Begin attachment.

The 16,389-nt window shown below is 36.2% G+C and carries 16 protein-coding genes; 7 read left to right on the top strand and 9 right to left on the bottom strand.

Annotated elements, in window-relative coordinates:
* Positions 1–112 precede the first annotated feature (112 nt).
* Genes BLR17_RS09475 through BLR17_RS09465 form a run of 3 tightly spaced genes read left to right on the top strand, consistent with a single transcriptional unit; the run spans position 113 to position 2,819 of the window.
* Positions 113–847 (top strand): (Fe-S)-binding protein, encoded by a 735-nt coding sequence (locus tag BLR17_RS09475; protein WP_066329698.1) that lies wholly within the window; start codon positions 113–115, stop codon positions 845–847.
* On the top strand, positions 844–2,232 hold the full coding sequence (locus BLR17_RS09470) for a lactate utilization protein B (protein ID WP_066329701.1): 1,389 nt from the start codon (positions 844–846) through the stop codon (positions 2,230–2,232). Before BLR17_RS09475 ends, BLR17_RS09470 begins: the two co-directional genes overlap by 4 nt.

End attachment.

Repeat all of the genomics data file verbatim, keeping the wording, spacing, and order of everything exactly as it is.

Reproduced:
The 16,389-nt window shown below is 36.2% G+C and carries 16 protein-coding genes; 7 read left to right on the top strand and 9 right to left on the bottom strand.

Annotated elements, in window-relative coordinates:
* Positions 1–112 precede the first annotated feature (112 nt).
* Genes BLR17_RS09475 through BLR17_RS09465 form a run of 3 tightly spaced genes read left to right on the top strand, consistent with a single transcriptional unit; the run spans position 113 to position 2,819 of the window.
* Positions 113–847 (top strand): (Fe-S)-binding protein, encoded by a 735-nt coding sequence (locus tag BLR17_RS09475; protein WP_066329698.1) that lies wholly within the window; start codon positions 113–115, stop codon positions 845–847.
* On the top strand, positions 844–2,232 hold the full coding sequence (locus BLR17_RS09470) for a lactate utilization protein B (protein ID WP_066329701.1): 1,389 nt from the start codon (positions 844–846) through the stop codon (positions 2,230–2,232). Before BLR17_RS09475 ends, BLR17_RS09470 begins: the two co-directional genes overlap by 4 nt.